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In social media or dealer chat, engage the customer: expert

April 27, 2012
By Bill Sengstacken, Contact At Once!
Like most businesses, automobile dealerships have warmed to the concept of social media. Your dealership likely has a Facebook page, probably has a Twitter account. Some have already established a presence on Google+.
While establishing these accounts is a great start, these actions do little good if you don’t actively engage with the consumer in a fashion which builds both rapport and trust.
A common mistake both with social media interaction and with dealer live chat is to try to sell a vehicle in the initial conversation. That may sound counter-intuitive — after all, you’re in the business to sell cars, right?
But just like when a customer visits your location, there is a time and a place to close the deal. Admittedly, every situation is unique. But as a general rule, you need to build that rapport and take some time to understand the customer’s needs.
Once that is accomplished, you likely can move to a test drive, and the potential for a sale increases from there.
More than a few eager dealers post or tweet statements like “We have over 40 new Nissans in stock—call me now!” Then they wonder why they receive no response.
There are a number of reasons why this tactic doesn’t work, but the main one is that they are posting a statement. While it may be a fact that the dealer has 40 Nissans in stock, making a statement doesn’t invite a response.
The savvy dealer instead uses the information in a more engaging way, posting a question such as, “Would your commute be better in a new Nissan? We have 40 in stock — what color would you like?”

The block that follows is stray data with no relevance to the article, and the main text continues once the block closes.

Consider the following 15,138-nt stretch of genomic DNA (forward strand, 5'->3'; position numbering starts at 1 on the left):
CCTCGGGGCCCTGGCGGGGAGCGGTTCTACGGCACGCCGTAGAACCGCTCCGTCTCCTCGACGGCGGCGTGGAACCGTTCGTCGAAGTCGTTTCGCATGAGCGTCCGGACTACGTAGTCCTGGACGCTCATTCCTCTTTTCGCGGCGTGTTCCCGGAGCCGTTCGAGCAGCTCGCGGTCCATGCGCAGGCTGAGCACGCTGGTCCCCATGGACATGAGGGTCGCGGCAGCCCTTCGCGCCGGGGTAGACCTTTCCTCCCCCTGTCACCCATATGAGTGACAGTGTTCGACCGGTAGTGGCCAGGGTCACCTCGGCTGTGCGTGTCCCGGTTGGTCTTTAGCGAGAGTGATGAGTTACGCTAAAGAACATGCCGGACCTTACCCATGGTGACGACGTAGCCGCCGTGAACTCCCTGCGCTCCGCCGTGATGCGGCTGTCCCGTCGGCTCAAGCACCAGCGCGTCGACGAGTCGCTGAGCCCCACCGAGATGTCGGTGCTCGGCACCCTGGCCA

Granted, not everyone is going to respond to that, but by asking a question you may get a response such as “I wish I could afford a blue one.” Now you have an opening to speak about special deals or financing offers, or it could open a conversation about your pre-owned inventories. The key, of course is to get the conversation started.
Similarly in dealer chat scenarios, if a customer starts a chat conversation, it is wise to respond with some simple questions such as “Hi, my name is Bill, what’s your name?”
In the Robert Cialdini book, “Influence: The Psychology of Persuasion,” a key takeaway is that if you give somebody something, they are predisposed to give something back. If you give someone your name, as an example, you’re very likely to get a name back.
The author is director of marketing at the dealer chat provider, Contact At Once!